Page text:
One of the toughest things about being an ultrarunner is not running long distances through winding trails with jagged rocks and undulating terrain in rain or snow or sweltering heat for hours and days on end. It's not the mental challenge of persevering through the 20-mile long wall between miles 60 and 80 in a 100-mile race. It's not the muscle pain or tendon pain or the gut pain so commonly encountered. It's not the pressing on when every part of you wants to quit.
The toughest thing about being an ultrarunner is knowing restraint, knowing when not to run, when not to push. It's holding back when your cells are jittery and wanting to go. Whether it's injury or fatigue or other life responsibilities that need attention, there are times when an ultrarunner should simply not run long distances.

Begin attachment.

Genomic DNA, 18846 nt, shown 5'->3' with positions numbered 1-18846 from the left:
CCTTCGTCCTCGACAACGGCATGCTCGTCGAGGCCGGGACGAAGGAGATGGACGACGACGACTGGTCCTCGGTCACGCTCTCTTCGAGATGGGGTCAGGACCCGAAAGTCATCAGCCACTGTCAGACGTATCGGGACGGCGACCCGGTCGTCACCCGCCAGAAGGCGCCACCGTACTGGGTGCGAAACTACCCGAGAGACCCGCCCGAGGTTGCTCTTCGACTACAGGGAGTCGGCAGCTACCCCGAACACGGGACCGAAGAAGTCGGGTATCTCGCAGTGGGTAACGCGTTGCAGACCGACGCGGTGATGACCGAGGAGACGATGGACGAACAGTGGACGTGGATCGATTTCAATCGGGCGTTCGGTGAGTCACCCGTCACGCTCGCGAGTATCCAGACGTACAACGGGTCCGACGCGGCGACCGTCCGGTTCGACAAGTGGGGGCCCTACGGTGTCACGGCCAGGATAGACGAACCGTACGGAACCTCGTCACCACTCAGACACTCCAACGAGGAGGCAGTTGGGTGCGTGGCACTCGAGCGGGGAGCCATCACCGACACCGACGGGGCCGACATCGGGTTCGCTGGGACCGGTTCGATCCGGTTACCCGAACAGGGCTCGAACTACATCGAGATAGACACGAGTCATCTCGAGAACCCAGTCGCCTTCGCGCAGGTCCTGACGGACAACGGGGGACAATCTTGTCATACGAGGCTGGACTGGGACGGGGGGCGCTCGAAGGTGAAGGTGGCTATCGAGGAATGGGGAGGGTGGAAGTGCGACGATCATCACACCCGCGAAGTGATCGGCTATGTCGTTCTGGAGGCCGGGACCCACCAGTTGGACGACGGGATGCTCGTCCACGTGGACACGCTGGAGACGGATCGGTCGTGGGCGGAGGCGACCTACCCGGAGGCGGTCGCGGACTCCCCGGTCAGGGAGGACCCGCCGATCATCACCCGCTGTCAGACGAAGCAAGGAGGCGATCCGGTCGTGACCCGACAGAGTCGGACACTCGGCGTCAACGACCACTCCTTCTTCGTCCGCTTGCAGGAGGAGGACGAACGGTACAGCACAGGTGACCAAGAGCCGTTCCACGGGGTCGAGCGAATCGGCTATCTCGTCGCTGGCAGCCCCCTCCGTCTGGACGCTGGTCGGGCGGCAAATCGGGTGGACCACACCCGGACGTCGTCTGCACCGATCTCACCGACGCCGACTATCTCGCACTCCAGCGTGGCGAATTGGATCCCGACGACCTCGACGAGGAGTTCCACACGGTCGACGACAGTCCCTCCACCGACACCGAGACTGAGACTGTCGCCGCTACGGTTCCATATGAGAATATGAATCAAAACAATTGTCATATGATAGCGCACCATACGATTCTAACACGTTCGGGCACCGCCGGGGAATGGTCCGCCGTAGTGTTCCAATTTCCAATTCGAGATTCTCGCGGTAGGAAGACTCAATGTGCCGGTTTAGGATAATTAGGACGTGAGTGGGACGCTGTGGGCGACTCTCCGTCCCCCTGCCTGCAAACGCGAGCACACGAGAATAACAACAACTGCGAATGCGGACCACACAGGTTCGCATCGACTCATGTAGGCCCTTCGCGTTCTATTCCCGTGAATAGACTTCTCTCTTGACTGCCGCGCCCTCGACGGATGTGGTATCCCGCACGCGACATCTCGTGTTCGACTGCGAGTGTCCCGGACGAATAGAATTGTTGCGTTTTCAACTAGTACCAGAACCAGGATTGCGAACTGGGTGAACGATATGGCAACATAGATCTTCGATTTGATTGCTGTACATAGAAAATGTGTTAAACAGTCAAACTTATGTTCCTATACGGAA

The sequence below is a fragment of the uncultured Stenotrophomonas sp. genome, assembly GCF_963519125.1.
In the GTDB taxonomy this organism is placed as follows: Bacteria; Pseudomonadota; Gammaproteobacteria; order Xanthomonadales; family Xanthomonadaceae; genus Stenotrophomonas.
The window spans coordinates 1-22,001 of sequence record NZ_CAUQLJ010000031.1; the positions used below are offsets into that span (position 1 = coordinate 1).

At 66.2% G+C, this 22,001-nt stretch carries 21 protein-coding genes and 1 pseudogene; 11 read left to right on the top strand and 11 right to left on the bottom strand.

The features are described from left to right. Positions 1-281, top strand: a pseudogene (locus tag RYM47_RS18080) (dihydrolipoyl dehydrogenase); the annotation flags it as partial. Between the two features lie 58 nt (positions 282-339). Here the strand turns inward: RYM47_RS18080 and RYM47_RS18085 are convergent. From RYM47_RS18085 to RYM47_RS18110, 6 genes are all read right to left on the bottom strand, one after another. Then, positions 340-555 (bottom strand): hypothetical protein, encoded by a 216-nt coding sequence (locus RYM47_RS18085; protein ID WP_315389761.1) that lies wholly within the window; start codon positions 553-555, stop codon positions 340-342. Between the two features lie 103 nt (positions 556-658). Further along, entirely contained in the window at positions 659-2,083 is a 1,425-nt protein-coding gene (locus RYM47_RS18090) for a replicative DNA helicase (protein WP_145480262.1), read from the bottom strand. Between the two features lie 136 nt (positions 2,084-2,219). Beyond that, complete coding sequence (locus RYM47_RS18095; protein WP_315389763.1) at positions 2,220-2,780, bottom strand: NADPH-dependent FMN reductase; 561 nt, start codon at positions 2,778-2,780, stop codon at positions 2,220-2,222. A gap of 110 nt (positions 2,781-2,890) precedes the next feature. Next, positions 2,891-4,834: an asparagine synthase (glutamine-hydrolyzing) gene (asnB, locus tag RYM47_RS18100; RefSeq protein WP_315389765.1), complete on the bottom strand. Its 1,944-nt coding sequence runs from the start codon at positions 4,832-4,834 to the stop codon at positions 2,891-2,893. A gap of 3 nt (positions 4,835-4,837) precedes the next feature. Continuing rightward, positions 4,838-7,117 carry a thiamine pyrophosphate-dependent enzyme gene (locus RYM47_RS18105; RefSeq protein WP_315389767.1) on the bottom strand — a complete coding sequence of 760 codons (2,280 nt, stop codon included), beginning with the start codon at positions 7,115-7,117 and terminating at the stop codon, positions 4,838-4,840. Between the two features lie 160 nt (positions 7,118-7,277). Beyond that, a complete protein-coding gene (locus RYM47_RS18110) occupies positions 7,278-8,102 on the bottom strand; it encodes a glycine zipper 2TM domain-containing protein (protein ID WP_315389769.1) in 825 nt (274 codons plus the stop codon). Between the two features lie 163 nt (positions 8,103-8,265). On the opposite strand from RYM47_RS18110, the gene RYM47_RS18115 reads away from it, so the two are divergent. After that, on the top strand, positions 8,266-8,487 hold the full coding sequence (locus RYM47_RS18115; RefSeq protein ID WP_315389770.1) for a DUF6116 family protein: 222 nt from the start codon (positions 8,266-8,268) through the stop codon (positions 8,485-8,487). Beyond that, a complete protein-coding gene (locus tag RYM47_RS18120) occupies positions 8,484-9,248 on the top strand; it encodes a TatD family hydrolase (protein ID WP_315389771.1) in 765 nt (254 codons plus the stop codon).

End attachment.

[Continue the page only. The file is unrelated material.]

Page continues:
I've made the mistake of unrestraint several times this year. I do not want to repeat the mistake again. It is very difficult - extremely difficult for me - to practice restraint and to ease back a little at a time. I hope I have abolished forever the notion that if I am physically able to run 5 miles, then I am physically able to run 30. The truth is that I can, and that's what gets me into trouble. I suffer for it later. Just because I can doesn't mean I should. I am learning restraint. It takes more effort for me to not run than for me to run. It is mentally and physically fatiguing. This is one of the toughest things about being an ultrarunner.
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